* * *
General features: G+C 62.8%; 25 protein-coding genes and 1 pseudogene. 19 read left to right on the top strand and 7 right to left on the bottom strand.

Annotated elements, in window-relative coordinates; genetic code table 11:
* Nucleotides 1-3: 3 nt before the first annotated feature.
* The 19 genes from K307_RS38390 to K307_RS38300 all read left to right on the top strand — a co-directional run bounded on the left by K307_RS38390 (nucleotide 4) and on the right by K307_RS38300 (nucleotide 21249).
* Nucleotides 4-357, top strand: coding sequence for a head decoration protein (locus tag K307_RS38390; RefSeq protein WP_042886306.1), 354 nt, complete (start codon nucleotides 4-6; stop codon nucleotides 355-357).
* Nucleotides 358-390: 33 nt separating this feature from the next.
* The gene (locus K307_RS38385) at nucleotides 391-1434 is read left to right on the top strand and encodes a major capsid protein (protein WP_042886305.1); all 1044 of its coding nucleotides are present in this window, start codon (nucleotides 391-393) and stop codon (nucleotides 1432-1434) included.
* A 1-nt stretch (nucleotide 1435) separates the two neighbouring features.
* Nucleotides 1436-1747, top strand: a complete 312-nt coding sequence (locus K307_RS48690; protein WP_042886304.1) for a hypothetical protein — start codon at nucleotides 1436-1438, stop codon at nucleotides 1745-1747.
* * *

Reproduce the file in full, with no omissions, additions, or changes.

General features: G+C 62.8%; 25 protein-coding genes and 1 pseudogene. 19 read left to right on the top strand and 7 right to left on the bottom strand.

Annotated elements, in window-relative coordinates; genetic code table 11:
* Nucleotides 1-3: 3 nt before the first annotated feature.
* The 19 genes from K307_RS38390 to K307_RS38300 all read left to right on the top strand — a co-directional run bounded on the left by K307_RS38390 (nucleotide 4) and on the right by K307_RS38300 (nucleotide 21249).
* Nucleotides 4-357, top strand: coding sequence for a head decoration protein (locus tag K307_RS38390; RefSeq protein WP_042886306.1), 354 nt, complete (start codon nucleotides 4-6; stop codon nucleotides 355-357).
* Nucleotides 358-390: 33 nt separating this feature from the next.
* The gene (locus K307_RS38385) at nucleotides 391-1434 is read left to right on the top strand and encodes a major capsid protein (protein WP_042886305.1); all 1044 of its coding nucleotides are present in this window, start codon (nucleotides 391-393) and stop codon (nucleotides 1432-1434) included.
* A 1-nt stretch (nucleotide 1435) separates the two neighbouring features.
* Nucleotides 1436-1747, top strand: a complete 312-nt coding sequence (locus K307_RS48690; protein WP_042886304.1) for a hypothetical protein — start codon at nucleotides 1436-1438, stop codon at nucleotides 1745-1747.